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In 1993, late director Harold Ramis released what was arguably his best film, the Bill Murray helmed “Groundhog Day.”

In the 20+ years since the film was released, its cult status has grown and it inevitably become a topic of conversation once Feb. 2 comes around.


Since the death of Ramis in 2014, much as been written about problems that existed on set between the director and Murray.

“Bill was a strong man…You’d do a movie with Bill, a big comedy in those early days, just knowing he could save the day no matter how bad the script was, that we’d find something through improvisation,” Ramis once said.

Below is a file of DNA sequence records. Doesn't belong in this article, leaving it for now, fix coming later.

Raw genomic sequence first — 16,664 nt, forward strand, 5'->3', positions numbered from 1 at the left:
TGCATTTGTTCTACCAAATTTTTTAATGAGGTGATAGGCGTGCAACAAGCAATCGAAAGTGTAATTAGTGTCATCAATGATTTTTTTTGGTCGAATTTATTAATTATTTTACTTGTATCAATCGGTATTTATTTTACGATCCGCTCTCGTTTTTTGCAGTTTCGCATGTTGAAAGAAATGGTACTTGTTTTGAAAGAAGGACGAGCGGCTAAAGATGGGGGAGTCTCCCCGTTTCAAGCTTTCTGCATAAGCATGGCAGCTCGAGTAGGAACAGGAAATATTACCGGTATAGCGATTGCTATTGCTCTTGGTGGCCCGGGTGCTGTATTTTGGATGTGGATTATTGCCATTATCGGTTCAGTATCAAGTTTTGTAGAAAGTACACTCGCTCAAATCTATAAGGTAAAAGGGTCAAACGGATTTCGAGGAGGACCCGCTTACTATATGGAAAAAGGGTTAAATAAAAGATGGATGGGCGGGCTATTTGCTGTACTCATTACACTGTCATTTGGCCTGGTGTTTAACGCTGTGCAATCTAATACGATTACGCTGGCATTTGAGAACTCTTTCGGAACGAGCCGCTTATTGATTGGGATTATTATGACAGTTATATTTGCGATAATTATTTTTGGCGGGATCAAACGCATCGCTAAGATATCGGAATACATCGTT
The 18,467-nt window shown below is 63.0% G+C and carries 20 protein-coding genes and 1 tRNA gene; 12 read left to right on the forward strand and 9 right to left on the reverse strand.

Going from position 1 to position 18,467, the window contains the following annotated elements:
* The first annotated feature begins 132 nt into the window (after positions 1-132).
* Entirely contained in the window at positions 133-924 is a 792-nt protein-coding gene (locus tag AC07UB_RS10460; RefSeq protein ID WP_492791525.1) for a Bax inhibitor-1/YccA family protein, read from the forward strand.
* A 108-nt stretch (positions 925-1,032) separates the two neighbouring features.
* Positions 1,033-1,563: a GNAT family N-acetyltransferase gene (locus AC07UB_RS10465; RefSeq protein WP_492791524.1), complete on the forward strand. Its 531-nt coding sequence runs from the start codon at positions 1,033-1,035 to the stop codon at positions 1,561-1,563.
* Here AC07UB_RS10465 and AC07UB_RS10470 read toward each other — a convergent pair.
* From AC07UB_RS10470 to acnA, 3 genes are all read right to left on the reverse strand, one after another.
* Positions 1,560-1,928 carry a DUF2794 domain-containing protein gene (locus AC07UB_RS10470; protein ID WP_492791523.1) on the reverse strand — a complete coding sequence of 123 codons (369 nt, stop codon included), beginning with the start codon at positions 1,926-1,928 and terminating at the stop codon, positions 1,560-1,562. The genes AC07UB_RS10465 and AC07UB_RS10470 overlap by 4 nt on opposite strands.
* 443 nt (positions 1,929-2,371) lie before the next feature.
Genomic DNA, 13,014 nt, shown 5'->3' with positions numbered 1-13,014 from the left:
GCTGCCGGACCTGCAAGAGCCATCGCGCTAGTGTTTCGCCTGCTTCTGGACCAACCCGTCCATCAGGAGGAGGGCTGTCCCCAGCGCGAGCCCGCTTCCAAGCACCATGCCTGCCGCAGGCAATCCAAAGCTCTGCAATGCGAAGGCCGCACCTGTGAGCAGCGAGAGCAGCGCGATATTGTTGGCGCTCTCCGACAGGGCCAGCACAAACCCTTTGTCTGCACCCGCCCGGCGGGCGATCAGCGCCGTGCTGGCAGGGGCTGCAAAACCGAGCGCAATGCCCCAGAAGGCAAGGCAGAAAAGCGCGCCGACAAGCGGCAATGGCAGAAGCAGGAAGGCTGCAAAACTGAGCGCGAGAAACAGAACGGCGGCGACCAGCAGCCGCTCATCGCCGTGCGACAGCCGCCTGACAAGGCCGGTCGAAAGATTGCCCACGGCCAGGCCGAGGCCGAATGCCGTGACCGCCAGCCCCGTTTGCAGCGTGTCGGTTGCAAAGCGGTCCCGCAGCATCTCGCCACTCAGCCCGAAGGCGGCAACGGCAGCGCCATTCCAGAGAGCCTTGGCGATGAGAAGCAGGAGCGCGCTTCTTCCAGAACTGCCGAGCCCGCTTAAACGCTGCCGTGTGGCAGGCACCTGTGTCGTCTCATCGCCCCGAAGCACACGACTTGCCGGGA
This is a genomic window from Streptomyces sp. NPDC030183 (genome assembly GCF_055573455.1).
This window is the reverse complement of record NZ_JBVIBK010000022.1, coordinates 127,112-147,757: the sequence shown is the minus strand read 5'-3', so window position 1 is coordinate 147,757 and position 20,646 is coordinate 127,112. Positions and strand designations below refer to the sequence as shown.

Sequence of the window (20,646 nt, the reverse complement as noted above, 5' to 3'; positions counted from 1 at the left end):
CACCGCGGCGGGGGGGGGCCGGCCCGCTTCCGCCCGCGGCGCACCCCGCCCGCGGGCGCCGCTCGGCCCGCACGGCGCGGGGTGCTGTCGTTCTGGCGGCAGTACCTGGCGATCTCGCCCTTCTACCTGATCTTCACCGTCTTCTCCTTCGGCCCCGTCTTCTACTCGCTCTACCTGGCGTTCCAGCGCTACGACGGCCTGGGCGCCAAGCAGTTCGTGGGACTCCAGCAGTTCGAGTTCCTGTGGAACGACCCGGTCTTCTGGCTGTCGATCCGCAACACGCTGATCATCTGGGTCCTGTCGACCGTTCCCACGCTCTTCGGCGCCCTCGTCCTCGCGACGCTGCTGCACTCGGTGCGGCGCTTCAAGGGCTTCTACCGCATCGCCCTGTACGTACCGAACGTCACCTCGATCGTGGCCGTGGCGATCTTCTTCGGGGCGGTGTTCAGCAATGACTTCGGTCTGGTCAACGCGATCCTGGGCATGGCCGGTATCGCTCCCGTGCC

“That was our alliance, kind of, our big bond. I could help him be the best funny Bill Murray he could be, and I think he appreciated that then. And I don’t know where that went, but it’s there on film. So whatever happens between us in the future, at least we have those expressions.”

Despite the strife between two old friends, they were capable of delivering a comedy masterpiece that has remained beloved by generations of fans. In 2006, the National Film Preservation Board of the United States recognized the film as such by selecting for eternal preservation in the Library of Congress.

Douglas Barclay is a Senior Editor at Rare. Follow him on Twitter @douglabarclay17
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